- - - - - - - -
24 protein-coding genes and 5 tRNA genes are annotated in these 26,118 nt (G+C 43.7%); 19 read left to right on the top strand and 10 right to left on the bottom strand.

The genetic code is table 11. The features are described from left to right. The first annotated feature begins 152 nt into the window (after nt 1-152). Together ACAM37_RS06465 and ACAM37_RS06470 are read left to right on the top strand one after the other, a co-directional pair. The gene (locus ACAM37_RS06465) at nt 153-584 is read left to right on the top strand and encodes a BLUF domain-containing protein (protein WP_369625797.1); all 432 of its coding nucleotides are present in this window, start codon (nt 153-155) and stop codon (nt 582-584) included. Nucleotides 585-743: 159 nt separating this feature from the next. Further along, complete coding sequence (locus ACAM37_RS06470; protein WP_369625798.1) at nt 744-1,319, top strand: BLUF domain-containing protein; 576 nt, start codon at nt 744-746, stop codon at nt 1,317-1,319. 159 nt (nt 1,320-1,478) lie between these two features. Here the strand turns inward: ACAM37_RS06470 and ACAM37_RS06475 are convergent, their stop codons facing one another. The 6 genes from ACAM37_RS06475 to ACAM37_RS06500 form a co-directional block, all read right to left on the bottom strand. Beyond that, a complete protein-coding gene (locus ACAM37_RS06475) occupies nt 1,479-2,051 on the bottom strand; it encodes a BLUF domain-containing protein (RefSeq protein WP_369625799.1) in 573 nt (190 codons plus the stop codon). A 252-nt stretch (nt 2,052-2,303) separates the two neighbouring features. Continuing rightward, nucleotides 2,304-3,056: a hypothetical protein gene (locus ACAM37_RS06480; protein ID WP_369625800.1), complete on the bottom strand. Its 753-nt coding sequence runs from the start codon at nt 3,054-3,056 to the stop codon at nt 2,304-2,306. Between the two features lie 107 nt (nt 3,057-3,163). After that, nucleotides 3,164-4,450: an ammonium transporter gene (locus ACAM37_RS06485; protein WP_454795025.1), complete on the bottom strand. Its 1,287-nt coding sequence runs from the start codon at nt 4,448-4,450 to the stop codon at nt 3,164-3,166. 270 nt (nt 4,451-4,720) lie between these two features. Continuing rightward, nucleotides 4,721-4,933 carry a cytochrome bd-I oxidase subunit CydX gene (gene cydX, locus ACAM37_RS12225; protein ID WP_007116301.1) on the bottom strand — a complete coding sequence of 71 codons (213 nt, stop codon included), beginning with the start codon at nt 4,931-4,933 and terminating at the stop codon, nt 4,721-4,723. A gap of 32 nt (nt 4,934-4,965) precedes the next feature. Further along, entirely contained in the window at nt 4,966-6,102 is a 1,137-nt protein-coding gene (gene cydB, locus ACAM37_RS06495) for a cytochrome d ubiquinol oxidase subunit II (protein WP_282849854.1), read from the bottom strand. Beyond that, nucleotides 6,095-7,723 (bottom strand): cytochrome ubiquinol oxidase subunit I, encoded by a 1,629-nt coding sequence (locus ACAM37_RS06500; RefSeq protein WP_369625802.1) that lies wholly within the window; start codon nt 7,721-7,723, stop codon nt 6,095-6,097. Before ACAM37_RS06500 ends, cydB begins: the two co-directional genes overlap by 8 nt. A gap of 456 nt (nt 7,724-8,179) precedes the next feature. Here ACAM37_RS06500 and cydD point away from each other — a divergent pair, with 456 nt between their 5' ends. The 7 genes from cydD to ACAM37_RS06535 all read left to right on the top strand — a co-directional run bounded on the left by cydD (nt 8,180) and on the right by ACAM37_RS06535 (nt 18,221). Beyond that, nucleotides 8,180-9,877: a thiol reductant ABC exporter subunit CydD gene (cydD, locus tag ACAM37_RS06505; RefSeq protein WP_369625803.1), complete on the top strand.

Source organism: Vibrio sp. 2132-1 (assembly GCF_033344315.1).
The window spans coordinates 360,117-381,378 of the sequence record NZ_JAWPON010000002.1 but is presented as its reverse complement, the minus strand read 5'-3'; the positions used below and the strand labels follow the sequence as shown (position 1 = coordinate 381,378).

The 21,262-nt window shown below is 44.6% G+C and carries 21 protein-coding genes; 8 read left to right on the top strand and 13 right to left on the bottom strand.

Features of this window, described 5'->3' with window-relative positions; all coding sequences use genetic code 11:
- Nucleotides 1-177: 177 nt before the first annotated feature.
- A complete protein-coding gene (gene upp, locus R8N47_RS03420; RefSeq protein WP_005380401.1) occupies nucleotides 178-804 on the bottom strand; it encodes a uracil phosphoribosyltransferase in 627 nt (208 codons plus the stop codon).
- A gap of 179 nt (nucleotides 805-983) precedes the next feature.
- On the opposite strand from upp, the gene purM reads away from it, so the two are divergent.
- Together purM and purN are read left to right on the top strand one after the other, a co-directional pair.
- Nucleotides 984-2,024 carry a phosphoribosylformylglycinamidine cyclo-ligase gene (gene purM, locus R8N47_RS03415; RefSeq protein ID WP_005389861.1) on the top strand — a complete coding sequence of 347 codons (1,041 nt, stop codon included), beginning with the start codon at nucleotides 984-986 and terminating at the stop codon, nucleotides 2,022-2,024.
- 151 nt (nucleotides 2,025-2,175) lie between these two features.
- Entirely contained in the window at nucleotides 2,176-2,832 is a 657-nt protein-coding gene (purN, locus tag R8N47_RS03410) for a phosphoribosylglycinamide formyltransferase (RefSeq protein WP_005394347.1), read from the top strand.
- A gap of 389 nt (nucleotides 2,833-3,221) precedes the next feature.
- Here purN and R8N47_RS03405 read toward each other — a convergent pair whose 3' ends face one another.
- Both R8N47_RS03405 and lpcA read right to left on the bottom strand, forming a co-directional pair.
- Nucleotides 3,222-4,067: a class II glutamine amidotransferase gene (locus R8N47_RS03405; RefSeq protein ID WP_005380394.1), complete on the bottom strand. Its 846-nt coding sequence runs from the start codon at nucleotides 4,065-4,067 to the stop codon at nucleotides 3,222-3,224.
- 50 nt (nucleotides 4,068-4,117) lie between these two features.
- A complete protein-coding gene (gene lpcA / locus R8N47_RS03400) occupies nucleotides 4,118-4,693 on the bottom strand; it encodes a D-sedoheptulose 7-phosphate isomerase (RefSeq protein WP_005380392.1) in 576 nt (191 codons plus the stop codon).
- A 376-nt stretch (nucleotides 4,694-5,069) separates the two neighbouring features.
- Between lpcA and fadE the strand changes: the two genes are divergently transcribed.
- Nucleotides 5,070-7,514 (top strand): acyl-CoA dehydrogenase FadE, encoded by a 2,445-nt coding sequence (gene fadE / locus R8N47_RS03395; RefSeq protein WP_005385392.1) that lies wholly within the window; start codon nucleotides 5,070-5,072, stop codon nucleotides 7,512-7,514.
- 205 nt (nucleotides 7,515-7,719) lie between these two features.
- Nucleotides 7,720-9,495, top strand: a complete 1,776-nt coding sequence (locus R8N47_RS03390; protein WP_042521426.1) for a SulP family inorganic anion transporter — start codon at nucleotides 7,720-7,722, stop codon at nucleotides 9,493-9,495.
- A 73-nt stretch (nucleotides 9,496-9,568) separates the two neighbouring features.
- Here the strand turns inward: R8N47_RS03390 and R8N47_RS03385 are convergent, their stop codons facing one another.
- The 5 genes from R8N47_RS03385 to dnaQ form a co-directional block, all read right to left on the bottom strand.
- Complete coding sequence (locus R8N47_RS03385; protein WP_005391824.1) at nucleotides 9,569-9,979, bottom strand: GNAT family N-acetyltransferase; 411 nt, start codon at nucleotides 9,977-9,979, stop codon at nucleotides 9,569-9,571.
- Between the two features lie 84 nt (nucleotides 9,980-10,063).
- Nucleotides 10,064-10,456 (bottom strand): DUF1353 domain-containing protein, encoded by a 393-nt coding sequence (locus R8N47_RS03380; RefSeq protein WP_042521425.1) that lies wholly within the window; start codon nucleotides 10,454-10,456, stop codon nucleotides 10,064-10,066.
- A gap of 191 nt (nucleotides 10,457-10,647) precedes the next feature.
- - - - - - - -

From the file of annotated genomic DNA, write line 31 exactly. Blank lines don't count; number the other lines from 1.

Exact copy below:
- Nucleotides 10,064-10,456 (bottom strand): DUF1353 domain-containing protein, encoded by a 393-nt coding sequence (locus R8N47_RS03380; RefSeq protein WP_042521425.1) that lies wholly within the window; start codon nucleotides 10,454-10,456, stop codon nucleotides 10,064-10,066.